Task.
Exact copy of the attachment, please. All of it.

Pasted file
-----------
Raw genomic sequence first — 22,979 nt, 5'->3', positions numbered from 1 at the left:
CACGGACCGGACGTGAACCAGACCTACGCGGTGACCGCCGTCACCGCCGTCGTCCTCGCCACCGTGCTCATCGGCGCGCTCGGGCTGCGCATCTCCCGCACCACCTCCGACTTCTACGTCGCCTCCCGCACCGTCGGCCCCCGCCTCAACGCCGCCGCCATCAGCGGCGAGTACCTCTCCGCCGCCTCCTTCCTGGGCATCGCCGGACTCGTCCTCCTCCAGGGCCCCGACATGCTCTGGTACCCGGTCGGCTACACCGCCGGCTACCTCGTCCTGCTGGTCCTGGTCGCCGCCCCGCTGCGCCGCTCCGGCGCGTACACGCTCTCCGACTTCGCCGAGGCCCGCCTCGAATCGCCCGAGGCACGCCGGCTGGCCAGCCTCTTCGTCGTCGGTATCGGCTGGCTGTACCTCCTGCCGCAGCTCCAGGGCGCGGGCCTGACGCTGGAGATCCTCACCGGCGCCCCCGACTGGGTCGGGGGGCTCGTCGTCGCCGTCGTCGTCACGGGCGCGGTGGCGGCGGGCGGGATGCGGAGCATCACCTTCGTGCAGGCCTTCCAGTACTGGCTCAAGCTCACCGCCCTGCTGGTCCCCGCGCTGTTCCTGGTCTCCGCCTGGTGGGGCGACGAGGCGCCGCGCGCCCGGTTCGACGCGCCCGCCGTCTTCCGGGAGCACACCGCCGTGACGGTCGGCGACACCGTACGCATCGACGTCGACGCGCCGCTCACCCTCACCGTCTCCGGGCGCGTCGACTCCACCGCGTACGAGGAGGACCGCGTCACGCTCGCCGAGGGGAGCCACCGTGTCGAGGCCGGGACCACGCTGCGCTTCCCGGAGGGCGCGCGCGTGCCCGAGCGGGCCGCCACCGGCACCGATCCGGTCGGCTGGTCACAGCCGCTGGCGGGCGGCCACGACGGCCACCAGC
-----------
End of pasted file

Raw genomic sequence first — 22,979 nt, 5'->3', positions numbered from 1 at the left:
CACGGACCGGACGTGAACCAGACCTACGCGGTGACCGCCGTCACCGCCGTCGTCCTCGCCACCGTGCTCATCGGCGCGCTCGGGCTGCGCATCTCCCGCACCACCTCCGACTTCTACGTCGCCTCCCGCACCGTCGGCCCCCGCCTCAACGCCGCCGCCATCAGCGGCGAGTACCTCTCCGCCGCCTCCTTCCTGGGCATCGCCGGACTCGTCCTCCTCCAGGGCCCCGACATGCTCTGGTACCCGGTCGGCTACACCGCCGGCTACCTCGTCCTGCTGGTCCTGGTCGCCGCCCCGCTGCGCCGCTCCGGCGCGTACACGCTCTCCGACTTCGCCGAGGCCCGCCTCGAATCGCCCGAGGCACGCCGGCTGGCCAGCCTCTTCGTCGTCGGTATCGGCTGGCTGTACCTCCTGCCGCAGCTCCAGGGCGCGGGCCTGACGCTGGAGATCCTCACCGGCGCCCCCGACTGGGTCGGGGGGCTCGTCGTCGCCGTCGTCGTCACGGGCGCGGTGGCGGCGGGCGGGATGCGGAGCATCACCTTCGTGCAGGCCTTCCAGTACTGGCTCAAGCTCACCGCCCTGCTGGTCCCCGCGCTGTTCCTGGTCTCCGCCTGGTGGGGCGACGAGGCGCCGCGCGCCCGGTTCGACGCGCCCGCCGTCTTCCGGGAGCACACCGCCGTGACGGTCGGCGACACCGTACGCATCGACGTCGACGCGCCGCTCACCCTCACCGTCTCCGGGCGCGTCGACTCCACCGCGTACGAGGAGGACCGCGTCACGCTCGCCGAGGGGAGCCACCGTGTCGAGGCCGGGACCACGCTGCGCTTCCCGGAGGGCGCGCGCGTGCCCGAGCGGGCCGCCACCGGCACCGATCCGGTCGGCTGGTCACAGCCGCTGGCGGGCGGCCACGACGGCCACCAGC